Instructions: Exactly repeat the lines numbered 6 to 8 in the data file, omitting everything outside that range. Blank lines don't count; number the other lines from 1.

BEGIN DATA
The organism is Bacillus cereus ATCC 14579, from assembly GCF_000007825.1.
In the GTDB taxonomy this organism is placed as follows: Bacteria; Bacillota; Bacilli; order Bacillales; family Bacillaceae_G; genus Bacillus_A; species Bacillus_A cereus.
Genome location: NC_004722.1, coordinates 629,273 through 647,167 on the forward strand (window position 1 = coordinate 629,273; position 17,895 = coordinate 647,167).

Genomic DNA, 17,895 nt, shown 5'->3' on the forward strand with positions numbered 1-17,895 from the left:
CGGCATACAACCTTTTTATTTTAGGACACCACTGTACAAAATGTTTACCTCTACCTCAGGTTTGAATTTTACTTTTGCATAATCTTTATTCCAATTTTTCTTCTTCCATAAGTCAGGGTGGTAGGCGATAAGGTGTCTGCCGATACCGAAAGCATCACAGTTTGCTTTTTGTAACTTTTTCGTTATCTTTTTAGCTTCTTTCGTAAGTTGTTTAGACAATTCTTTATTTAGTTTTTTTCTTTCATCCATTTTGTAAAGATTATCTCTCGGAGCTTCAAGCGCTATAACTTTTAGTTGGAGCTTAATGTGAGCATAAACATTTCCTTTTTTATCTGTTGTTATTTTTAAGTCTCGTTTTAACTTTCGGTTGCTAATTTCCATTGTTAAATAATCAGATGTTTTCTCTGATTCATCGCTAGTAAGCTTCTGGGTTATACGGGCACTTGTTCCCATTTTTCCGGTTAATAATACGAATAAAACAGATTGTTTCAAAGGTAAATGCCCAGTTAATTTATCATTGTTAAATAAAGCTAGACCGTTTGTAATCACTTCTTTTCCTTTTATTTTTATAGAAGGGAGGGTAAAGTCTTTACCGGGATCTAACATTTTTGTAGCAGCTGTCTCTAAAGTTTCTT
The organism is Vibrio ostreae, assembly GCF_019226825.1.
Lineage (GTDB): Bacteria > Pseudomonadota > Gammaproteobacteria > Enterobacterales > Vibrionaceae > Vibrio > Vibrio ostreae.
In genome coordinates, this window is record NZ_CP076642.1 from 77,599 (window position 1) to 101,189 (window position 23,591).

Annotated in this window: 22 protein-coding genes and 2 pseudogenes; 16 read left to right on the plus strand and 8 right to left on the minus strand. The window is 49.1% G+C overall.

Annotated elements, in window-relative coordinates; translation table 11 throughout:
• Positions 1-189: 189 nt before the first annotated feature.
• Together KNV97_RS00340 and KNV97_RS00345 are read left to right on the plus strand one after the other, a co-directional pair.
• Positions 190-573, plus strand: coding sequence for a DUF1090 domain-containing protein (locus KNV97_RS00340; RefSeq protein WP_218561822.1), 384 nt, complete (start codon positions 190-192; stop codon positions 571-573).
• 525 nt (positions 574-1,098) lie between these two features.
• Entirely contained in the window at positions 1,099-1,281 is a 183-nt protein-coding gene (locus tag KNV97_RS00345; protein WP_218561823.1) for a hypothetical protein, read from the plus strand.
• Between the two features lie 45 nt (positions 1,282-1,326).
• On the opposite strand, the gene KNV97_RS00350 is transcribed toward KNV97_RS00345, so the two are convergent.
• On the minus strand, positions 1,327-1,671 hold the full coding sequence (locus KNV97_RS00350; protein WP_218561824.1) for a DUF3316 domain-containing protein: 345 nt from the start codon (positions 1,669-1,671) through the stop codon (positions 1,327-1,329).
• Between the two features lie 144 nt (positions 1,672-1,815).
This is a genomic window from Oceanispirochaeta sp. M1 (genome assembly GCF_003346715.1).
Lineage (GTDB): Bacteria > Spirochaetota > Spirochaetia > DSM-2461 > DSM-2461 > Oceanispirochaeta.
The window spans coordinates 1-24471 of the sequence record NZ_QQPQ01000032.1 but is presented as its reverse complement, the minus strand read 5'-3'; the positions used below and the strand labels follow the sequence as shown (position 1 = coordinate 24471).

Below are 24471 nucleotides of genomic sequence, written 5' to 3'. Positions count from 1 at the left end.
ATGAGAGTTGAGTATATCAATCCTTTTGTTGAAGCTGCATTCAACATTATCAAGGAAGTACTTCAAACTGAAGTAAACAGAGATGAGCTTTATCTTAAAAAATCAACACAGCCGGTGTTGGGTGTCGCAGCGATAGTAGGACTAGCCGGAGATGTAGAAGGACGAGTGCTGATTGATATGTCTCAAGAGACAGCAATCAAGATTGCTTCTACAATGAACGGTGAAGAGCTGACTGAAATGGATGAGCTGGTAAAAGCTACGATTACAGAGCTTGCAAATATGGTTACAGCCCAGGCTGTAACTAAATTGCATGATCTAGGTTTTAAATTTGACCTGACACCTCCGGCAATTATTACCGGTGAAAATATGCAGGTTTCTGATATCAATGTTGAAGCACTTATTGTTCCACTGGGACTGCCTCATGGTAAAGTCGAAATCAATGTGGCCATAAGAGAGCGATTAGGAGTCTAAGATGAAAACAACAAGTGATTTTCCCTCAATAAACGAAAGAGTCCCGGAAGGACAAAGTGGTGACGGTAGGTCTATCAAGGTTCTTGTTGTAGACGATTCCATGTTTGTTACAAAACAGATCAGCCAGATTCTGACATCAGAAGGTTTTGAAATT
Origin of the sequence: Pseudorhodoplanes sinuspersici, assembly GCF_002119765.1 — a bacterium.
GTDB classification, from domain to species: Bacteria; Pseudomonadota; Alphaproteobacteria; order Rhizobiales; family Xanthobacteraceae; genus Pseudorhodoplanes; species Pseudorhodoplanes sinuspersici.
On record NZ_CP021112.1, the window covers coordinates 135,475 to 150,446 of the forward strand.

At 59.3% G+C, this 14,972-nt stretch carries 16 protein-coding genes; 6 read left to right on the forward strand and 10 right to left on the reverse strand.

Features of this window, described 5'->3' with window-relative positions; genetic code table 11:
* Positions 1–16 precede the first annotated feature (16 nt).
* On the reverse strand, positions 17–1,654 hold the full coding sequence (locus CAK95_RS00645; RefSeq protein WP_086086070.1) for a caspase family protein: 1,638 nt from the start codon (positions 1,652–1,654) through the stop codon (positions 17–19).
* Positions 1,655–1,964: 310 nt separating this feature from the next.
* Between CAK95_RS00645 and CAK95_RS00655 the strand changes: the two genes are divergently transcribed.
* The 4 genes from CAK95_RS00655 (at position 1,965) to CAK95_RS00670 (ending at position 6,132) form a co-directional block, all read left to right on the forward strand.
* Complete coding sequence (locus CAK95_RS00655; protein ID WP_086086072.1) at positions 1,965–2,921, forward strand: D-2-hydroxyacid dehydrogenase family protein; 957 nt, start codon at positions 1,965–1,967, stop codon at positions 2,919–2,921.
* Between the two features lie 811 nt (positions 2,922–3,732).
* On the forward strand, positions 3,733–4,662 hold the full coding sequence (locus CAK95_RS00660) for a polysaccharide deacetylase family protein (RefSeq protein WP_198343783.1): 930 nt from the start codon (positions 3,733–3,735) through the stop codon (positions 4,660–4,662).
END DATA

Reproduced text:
The organism is Vibrio ostreae, assembly GCF_019226825.1.
Lineage (GTDB): Bacteria > Pseudomonadota > Gammaproteobacteria > Enterobacterales > Vibrionaceae > Vibrio > Vibrio ostreae.
In genome coordinates, this window is record NZ_CP076642.1 from 77,599 (window position 1) to 101,189 (window position 23,591).